Research shows the increasing interest in petrous bones as a strategic region to recover DNA, even though these studies are focused solely on Sequence-Tagged Sites and Short Tandem Repeats (STRs) typing to obtain a match between DNA profiles (DNA profiling). The use of autosomal Single-Nucleotide Polymorphisms (SNPs) in forensic identification is of great relevance especially in the case of forensic DNA phenotyping19. A recent study by Kulstein et al.20 evaluated the potential of the petrous bone for the identification of skeletal remains in eight modern degraded samples. They obtained an adequate amount of genetic material which was sequenced by capillary electrophoresis to identify an STR profile. In addition, the authors investigated phenotyping and biogeographical SNPs (54 biogeographical ancestry SNPs) using Massive Parallel Sequencing (Illumina MiSeq). However, they were not able to compare the actual data on six out of eight samples, as these were unknown subjects. Furthermore, the phenotyping results obtained on the known samples were not always in agreement.
Next Generation Sequencing (NGS), may provide advantages in the use of autosomal SNPs for forensic analysis19,21 to perform parallel genotyping of large numbers of SNPs, which can successfully deal with small amounts of degraded DNA19, as is shown in the present study.
Concerning forensic degraded samples, a typical taphonomic factor is heat which has shown to degrade DNA molecules. Several studies on the identification of burnt bones have been published22. Among these, Fredericks et al.23, Imaizumi24 and Fredericks et al.25 extracted DNA from burnt bovine compact bones during experimental research, up to a maximum of 250 °C. In these studies, no DNA was recovered from cases with burning temperatures greater than 210 °C. Other research has focused on the analyses of human DNA from samples from forensic casework6,11,26,27. Schwark et al.6 collected several samples from 13 burnt bodies, in attempt to perform STR profiling and mitochondrial DNA (mtDNA) sequencing. Colour grades were used to deduce the approximate burning temperatures. The authors were able to amplify DNA from well preserved and semi-burnt bones using a self-made multiplex PCR system optimized for amplifying highly degraded DNA. However, as noted in Imaizumi22, the portion chosen for DNA extraction might have been exposed to a lower temperature than the main area used for classification of burn coloration. Furthermore, in an experiment on a single charred bone (femur), Fondevila et al.27 suggested that a modified ancient DNA extraction procedure28 may allow for an improved DNA typing from degraded skeletal material. In this case-report the authors used mini-STRs and SNPs to confirm identity by DNA profile comparison and represents an interesting application of ancient DNA methods to Forensics. However, for all of these cases studies, the investigators neither sampled petrous bones nor use NGS approaches.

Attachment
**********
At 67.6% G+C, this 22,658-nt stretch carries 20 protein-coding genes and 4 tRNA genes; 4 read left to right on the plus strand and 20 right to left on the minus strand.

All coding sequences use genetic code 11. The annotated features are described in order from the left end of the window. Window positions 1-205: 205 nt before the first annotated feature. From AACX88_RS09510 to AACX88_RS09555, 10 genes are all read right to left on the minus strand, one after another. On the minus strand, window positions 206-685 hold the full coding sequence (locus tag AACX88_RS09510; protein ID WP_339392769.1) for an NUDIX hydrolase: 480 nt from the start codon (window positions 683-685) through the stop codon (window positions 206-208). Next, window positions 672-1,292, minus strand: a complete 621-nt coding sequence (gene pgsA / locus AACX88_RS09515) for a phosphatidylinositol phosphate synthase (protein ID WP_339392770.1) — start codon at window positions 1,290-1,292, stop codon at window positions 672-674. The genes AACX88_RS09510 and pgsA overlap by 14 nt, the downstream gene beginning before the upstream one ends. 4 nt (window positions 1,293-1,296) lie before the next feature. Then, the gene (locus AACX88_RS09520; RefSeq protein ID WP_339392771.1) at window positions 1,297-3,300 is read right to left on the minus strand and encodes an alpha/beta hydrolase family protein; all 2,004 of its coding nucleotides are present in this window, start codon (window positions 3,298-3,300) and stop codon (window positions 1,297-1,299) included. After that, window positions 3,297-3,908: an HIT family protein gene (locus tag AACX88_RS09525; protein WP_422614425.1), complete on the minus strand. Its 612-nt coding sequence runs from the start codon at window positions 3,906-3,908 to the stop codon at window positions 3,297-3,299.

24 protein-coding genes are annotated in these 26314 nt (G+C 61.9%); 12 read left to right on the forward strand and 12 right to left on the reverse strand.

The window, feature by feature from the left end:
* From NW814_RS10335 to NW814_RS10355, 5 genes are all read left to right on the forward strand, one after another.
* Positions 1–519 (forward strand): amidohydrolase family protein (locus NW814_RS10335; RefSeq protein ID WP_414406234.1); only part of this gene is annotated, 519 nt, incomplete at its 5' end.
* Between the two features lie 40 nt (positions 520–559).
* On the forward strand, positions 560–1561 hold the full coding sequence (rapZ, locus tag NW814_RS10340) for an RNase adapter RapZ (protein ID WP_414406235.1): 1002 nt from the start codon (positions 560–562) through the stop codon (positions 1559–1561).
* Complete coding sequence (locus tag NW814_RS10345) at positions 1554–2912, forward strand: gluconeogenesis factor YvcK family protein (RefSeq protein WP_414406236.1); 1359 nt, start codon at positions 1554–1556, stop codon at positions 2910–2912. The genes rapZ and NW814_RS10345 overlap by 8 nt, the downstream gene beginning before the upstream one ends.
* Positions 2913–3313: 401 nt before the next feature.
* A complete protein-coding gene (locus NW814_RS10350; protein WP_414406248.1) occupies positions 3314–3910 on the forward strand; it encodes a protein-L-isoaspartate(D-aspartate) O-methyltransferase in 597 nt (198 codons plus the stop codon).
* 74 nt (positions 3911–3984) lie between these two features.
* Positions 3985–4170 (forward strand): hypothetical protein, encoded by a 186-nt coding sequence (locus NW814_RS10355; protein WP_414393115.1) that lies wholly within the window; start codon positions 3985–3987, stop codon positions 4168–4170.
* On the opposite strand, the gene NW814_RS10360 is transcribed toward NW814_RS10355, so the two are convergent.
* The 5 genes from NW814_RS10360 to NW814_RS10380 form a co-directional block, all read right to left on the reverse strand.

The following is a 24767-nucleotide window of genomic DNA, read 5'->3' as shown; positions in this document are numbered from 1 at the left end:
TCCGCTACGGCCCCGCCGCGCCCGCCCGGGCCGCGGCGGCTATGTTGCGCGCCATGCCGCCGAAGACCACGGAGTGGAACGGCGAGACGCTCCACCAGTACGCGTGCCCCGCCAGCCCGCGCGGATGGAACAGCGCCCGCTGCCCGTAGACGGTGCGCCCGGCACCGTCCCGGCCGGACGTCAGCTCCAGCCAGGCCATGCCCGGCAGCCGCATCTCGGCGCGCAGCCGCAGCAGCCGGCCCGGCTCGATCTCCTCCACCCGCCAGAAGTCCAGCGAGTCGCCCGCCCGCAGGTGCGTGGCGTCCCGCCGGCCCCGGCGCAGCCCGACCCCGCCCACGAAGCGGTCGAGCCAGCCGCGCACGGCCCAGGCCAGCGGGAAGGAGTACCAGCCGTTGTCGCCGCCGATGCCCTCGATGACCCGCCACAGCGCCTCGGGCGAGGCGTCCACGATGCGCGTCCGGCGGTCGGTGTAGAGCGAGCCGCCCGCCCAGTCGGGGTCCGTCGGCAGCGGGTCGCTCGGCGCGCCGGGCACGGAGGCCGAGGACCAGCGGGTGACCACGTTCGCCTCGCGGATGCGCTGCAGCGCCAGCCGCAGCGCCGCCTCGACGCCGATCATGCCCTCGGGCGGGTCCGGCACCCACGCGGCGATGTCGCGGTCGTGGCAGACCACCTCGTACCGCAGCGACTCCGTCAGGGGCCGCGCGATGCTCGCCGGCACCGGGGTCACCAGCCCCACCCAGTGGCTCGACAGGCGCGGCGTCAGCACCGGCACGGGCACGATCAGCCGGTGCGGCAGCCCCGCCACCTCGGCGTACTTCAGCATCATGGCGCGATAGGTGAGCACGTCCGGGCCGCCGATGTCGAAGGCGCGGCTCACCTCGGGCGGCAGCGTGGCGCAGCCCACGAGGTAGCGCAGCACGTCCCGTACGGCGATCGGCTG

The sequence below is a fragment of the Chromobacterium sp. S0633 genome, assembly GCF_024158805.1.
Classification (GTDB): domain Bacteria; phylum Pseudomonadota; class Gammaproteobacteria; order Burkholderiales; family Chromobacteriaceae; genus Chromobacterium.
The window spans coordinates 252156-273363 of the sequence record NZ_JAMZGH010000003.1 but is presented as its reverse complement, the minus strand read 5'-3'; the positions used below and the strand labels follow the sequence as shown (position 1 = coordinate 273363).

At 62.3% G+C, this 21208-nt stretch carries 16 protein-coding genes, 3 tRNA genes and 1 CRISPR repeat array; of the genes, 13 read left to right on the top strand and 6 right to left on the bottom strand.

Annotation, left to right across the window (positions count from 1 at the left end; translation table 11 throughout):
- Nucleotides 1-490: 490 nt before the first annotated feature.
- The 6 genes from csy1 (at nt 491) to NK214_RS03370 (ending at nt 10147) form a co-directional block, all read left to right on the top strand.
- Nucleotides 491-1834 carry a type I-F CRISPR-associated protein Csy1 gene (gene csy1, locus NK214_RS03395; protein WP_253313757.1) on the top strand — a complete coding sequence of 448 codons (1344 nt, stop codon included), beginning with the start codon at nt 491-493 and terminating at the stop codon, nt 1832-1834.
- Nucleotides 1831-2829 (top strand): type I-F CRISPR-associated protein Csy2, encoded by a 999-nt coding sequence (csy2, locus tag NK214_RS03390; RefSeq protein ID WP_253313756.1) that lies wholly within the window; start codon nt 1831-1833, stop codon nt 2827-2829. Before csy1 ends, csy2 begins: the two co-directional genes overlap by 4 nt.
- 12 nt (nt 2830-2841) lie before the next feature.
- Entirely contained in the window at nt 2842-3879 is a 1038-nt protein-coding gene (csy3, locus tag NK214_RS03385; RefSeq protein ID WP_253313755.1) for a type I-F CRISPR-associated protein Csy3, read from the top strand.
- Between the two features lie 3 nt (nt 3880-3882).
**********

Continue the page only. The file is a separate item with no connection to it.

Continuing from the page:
The DNA analysis of burned remains is extremely challenging as the organic components of bone, including DNA molecules, are destroyed at a comparatively early phase in the burning process22. Currently, success rates of DNA extraction from burned remains is relatively low, and as such it has a negative impact on the process of identification in forensic casework22. The temperature range of the great majority of fire affected forensic cases is 400 °C–1,200 °C 12,26,29, as in the three burning cases examined here. The threshold of DNA survival on burnt remains is still not clear and it may significantly change when applying optimal sampling methods, and aDNA/NGS approaches.
The primary aim of our research is to assess, for the first time, the applicability of a specific petrous bone sampling method developed by Pinhasi et al.13 in combination with a Next Generation Sequencing (NGS) method to evaluate the quality and quantity of DNA obtained from seven forensic cases, including a comparison of burned to non-burned cases. More specifically, we have tested these methods for a number of taphonomic contexts including human remains decomposed in a mountain woodland, modern cemeteries and a tenement, and three cases of burned remains: two were burned in a car and one was burned in a bonfire located in the woods.
All seven cases have an overall poor preservation and are from diverse geographic origins (Italian and international) and varied taphonomic contexts. Six subjects were previously identified (see Material and Methods). These subjects were used as “known” samples to be compare with the results obtained. One subject has not been identified and the analysis conducted here may contribute to the ongoing investigation.
A related aim is the analysis of the obtained genomic data in order to derive 1. the molecular sex of each individual, and 2. their most probable geographic origin based on the analyses on their genetic affinities to genetic data for modern-day populations from various world regions.
In the case of USM 1 and USM 4 (‘USM’ was used as the acronym to identify the collection) the soft tissues were completely charred and the bones were largely charred, with areas of calcination and were heavily affected by thermal destruction (cracking and fragmentation).